Psychology: Reading the emotional state of others by the tip of their nose? It works – and works pretty well

Sometimes 1000 words don't reveal as much as a look at the other person's face.

Psychology: Reading the emotional state of others by the tip of their nose? It works – and works pretty well

Sometimes 1000 words don't reveal as much as a look at the other person's face. An arched brow, wide-open eyes, drooping corners of the mouth. Skepticism. Surprise. Grief. Whole worlds of emotions can be read from faces. When reading the emotions of others, we usually concentrate on the expressiveness of the eyes and the movements of the mouth and neglect another dominant facial feature, the nose. A mistake. Giessen perception researchers have now discovered, quite by chance, that moods can also be read at their peak.

They exist, these people with the so-called poker face, which presents itself like a blank sheet of paper. Nothing, or hardly anything, can be seen in these faces. No joy, no pain, no disgust – nothing. Assessing the person involved is correspondingly difficult. But these are exceptional cases. Because faces actually tell us a lot about their owners. At least that's what we believe. Based on them, we infer character traits and emotional states and are guided by certain perceptual impressions.

The nose has hardly played a role so far. As the research team describes in the article published in the journal "iPerception", just looking at them can be enough to evaluate the expressions and characteristics shown. This is the result of a small online experiment in which 114 people took part. The participants first rated isolated nose, eye and mouth regions of 30 faces, then rated the faces as a whole. It was shown that the ratings of the noses showed considerable agreement with the ratings of the entire faces - especially with regard to their emotional state, excitement and attractiveness.

“We were surprised to see how well it worked,” said Dr. Ben de Haas, who supervised the project. It is known that people can read emotional expressions from their eyes and mouth. “We didn’t expect that this would also work with the nasal region,” says the experimental psychologist. The cheek lifters, which frame the nose and play a major role in facial expressions, probably contribute to this. In addition, we might wrinkle or wrinkle our nose ourselves. "Our results suggest that people also use such information to 'read' other people's faces," says de Haas. Next, the researchers want to try to better understand such “nose codes”.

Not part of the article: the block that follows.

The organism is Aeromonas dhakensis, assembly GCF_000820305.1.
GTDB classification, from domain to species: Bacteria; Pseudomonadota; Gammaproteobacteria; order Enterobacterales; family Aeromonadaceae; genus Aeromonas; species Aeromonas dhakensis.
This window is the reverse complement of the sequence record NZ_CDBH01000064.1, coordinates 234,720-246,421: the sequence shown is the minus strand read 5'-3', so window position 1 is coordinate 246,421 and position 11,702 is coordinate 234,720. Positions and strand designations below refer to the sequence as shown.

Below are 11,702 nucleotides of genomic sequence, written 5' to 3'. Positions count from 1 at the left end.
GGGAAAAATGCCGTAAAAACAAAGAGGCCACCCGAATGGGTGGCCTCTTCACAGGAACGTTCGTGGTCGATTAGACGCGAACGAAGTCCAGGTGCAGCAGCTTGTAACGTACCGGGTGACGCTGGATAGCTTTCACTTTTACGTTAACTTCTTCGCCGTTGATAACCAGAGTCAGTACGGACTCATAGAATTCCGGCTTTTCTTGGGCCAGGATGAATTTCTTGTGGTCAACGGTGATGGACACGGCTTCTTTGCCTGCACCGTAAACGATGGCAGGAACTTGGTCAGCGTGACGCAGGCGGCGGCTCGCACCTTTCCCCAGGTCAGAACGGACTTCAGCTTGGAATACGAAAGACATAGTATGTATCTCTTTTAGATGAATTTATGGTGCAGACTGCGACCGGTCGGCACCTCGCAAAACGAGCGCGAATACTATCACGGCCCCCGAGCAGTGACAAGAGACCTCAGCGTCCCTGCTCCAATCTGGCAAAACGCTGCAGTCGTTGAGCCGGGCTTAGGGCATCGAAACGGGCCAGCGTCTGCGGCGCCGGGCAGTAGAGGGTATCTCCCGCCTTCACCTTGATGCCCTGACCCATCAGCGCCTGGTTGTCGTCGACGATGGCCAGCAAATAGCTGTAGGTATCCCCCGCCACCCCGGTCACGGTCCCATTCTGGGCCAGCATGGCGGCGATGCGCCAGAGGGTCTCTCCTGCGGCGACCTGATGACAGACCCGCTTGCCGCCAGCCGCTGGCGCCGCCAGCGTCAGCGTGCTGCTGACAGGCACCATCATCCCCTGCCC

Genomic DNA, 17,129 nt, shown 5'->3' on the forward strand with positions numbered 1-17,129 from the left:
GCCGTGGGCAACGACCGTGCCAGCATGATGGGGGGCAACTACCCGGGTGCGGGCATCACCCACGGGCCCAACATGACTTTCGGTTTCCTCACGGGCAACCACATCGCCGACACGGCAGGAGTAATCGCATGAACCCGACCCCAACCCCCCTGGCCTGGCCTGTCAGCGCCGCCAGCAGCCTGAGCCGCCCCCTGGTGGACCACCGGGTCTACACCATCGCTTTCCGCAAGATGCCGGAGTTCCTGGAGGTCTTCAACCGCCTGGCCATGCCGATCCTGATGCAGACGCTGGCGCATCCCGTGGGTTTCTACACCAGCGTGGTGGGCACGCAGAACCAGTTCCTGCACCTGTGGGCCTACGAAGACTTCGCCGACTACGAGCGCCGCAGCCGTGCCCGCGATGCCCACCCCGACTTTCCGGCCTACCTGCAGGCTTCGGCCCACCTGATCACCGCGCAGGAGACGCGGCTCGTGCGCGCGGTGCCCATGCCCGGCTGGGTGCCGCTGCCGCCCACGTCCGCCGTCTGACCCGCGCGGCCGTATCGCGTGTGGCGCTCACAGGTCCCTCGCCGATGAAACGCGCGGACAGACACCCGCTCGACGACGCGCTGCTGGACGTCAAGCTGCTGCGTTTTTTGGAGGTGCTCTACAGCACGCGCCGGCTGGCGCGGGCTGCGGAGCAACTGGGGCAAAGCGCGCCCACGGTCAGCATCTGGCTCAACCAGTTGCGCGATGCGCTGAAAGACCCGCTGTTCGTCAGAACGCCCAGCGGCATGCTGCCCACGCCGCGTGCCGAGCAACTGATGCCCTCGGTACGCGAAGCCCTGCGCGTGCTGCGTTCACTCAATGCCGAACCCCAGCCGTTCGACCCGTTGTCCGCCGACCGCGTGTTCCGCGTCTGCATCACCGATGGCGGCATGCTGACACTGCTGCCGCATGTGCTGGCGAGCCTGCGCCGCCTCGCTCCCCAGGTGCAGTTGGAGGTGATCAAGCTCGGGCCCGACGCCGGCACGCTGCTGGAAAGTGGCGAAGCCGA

The fact that psychologists figured it out at all is thanks to chance and a completely different study. “The whole thing was a funny accident,” explains Maximilian Broda, lead author of the study and doctoral student. Together with his doctoral supervisor, he cut portraits for another study. They noticed that the isolated nasal region appeared surprisingly expressive. The researchers investigated this observation and confirmed it. They conclude that nasal regions convey a surprising level of information about their wearers.

Microexpressions can also provide information about the other person. These are tiny changes in facial expressions that are only noticeable for a fraction of a second. Emotions are generated in the limbic system. Since this part of the brain is not subject to consciousness, we usually don't notice anything about it. The facial muscles, on the other hand, react directly to changes in the limbic system. In order to correctly interpret these short-term facial expressions, you have to know the other person's face in its normal state, i.e. the zero line.

Source: study, press release

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